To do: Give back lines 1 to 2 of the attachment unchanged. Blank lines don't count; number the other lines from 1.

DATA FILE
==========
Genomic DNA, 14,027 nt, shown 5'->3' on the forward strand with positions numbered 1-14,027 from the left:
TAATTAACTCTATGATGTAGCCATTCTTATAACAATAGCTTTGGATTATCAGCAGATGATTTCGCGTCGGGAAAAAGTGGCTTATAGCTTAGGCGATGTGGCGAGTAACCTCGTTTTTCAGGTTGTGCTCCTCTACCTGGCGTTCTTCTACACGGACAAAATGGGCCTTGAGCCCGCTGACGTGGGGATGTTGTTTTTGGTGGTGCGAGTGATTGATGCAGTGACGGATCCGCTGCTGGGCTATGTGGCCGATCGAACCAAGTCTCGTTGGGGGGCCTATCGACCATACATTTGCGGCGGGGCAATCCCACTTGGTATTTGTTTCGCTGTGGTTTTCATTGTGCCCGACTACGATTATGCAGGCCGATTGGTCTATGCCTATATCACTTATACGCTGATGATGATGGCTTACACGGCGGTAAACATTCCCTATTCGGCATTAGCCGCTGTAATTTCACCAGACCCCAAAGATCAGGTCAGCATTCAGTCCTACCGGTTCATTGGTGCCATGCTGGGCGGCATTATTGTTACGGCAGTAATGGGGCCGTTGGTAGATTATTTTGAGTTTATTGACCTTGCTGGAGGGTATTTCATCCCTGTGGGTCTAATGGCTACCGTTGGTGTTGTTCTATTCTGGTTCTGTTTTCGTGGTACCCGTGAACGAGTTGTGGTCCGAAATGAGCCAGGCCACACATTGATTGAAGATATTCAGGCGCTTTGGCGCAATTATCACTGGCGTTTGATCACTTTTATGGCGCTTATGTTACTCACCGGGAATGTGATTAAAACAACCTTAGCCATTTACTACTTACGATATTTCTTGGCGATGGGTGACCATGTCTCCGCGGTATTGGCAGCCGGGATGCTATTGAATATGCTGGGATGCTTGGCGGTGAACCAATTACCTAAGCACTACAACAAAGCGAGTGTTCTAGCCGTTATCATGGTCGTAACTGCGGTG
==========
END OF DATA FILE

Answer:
Genomic DNA, 14,027 nt, shown 5'->3' on the forward strand with positions numbered 1-14,027 from the left:
TAATTAACTCTATGATGTAGCCATTCTTATAACAATAGCTTTGGATTATCAGCAGATGATTTCGCGTCGGGAAAAAGTGGCTTATAGCTTAGGCGATGTGGCGAGTAACCTCGTTTTTCAGGTTGTGCTCCTCTACCTGGCGTTCTTCTACACGGACAAAATGGGCCTTGAGCCCGCTGACGTGGGGATGTTGTTTTTGGTGGTGCGAGTGATTGATGCAGTGACGGATCCGCTGCTGGGCTATGTGGCCGATCGAACCAAGTCTCGTTGGGGGGCCTATCGACCATACATTTGCGGCGGGGCAATCCCACTTGGTATTTGTTTCGCTGTGGTTTTCATTGTGCCCGACTACGATTATGCAGGCCGATTGGTCTATGCCTATATCACTTATACGCTGATGATGATGGCTTACACGGCGGTAAACATTCCCTATTCGGCATTAGCCGCTGTAATTTCACCAGACCCCAAAGATCAGGTCAGCATTCAGTCCTACCGGTTCATTGGTGCCATGCTGGGCGGCATTATTGTTACGGCAGTAATGGGGCCGTTGGTAGATTATTTTGAGTTTATTGACCTTGCTGGAGGGTATTTCATCCCTGTGGGTCTAATGGCTACCGTTGGTGTTGTTCTATTCTGGTTCTGTTTTCGTGGTACCCGTGAACGAGTTGTGGTCCGAAATGAGCCAGGCCACACATTGATTGAAGATATTCAGGCGCTTTGGCGCAATTATCACTGGCGTTTGATCACTTTTATGGCGCTTATGTTACTCACCGGGAATGTGATTAAAACAACCTTAGCCATTTACTACTTACGATATTTCTTGGCGATGGGTGACCATGTCTCCGCGGTATTGGCAGCCGGGATGCTATTGAATATGCTGGGATGCTTGGCGGTGAACCAATTACCTAAGCACTACAACAAAGCGAGTGTTCTAGCCGTTATCATGGTCGTAACTGCGGTG